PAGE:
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Boris Johnson’s Failed COVID-19 Launch

UK Prime Minister Boris Johnson has embraced mission-oriented governance in letter but not in spirit. Far from empowering the state to serve the public interest, his plan for a COVID-19 testing "moonshot" threatens to weaken further the capacity of the public-health sector.

LONDON – An old Zen Buddhist saying cautions, “Do not mistake the finger pointing at the moon for the moon.” By focusing too much on the means, one can lose sight of the ends. A case in point is UK Prime Minister Boris Johnson’s ambitious £100 billion ($130 billion) “Operation Moonshot” to boost the country’s COVID-19 testing capacity from 350,000 per day to ten million per day by next spring. Owing to its design, Johnson’s plan is at best a distraction from his government’s ongoing failure to implement an effective test-and-trace system; at worst, it represents a conscious effort to undermine the public sector.

To be sure, a moonshot is long overdue. Governments absolutely must adopt a mission-oriented approach to address major collective challenges like climate change and the COVID-19 pandemic. A well-designed universal testing plan with a robust test-and-trace component is the key to opening the economy safely, just as widespread mobilization of industrial production will be crucial for the economic recovery.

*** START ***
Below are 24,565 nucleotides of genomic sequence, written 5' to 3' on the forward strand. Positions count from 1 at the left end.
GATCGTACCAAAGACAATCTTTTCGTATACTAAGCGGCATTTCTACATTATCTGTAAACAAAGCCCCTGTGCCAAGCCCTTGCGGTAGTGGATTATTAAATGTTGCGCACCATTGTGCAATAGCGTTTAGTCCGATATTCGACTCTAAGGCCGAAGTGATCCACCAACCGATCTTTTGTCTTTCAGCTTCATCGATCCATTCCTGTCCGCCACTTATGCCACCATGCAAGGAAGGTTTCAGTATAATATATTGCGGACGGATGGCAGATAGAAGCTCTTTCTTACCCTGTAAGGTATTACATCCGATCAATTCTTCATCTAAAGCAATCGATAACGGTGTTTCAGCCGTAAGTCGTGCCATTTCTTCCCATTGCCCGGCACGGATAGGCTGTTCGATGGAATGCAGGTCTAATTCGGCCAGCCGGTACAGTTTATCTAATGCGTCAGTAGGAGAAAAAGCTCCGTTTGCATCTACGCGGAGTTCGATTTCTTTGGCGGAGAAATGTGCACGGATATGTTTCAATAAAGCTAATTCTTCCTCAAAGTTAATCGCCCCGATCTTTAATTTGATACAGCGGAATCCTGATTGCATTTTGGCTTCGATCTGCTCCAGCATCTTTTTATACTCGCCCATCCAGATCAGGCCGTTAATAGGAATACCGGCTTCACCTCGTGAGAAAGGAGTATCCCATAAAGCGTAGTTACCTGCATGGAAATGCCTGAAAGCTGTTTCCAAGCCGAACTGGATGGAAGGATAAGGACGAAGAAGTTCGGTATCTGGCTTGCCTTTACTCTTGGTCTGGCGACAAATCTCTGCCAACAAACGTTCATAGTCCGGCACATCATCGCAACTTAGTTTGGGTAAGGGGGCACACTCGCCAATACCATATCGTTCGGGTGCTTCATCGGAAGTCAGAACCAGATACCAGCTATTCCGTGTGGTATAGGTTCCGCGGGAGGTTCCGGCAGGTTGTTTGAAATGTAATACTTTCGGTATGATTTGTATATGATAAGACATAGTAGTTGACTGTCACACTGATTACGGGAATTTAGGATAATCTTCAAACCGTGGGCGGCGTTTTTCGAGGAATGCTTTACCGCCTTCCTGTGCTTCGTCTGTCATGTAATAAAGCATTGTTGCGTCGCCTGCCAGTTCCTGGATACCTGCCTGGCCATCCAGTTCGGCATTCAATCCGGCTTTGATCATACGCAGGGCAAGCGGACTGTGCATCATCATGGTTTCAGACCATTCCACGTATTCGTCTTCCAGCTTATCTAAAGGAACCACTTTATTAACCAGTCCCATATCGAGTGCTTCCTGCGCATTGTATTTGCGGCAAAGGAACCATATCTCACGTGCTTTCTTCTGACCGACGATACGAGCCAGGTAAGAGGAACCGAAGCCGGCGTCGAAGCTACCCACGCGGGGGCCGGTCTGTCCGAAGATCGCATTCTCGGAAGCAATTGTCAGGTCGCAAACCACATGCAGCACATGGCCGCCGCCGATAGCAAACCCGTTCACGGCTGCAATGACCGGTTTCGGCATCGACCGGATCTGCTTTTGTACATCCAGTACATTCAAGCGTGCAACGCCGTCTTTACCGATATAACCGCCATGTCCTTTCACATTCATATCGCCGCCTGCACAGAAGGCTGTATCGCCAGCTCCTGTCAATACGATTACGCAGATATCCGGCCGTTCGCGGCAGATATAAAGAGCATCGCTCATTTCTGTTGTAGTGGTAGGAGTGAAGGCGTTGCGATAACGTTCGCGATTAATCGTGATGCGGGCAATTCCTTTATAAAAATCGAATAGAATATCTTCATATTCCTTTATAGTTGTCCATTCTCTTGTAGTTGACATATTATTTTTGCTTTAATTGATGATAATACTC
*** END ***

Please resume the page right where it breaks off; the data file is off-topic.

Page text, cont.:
But the Johnson government’s plan raises concerns. First, by focusing so much on the sheer volume of tests, it ignores the central purposes of testing: to diagnose individuals, trace their contacts, and determine infection rates within the community. For assessing the spread of a virus within a given area, access to an unbiased, reasonably sized sample is far more important than the absolute number of tests performed.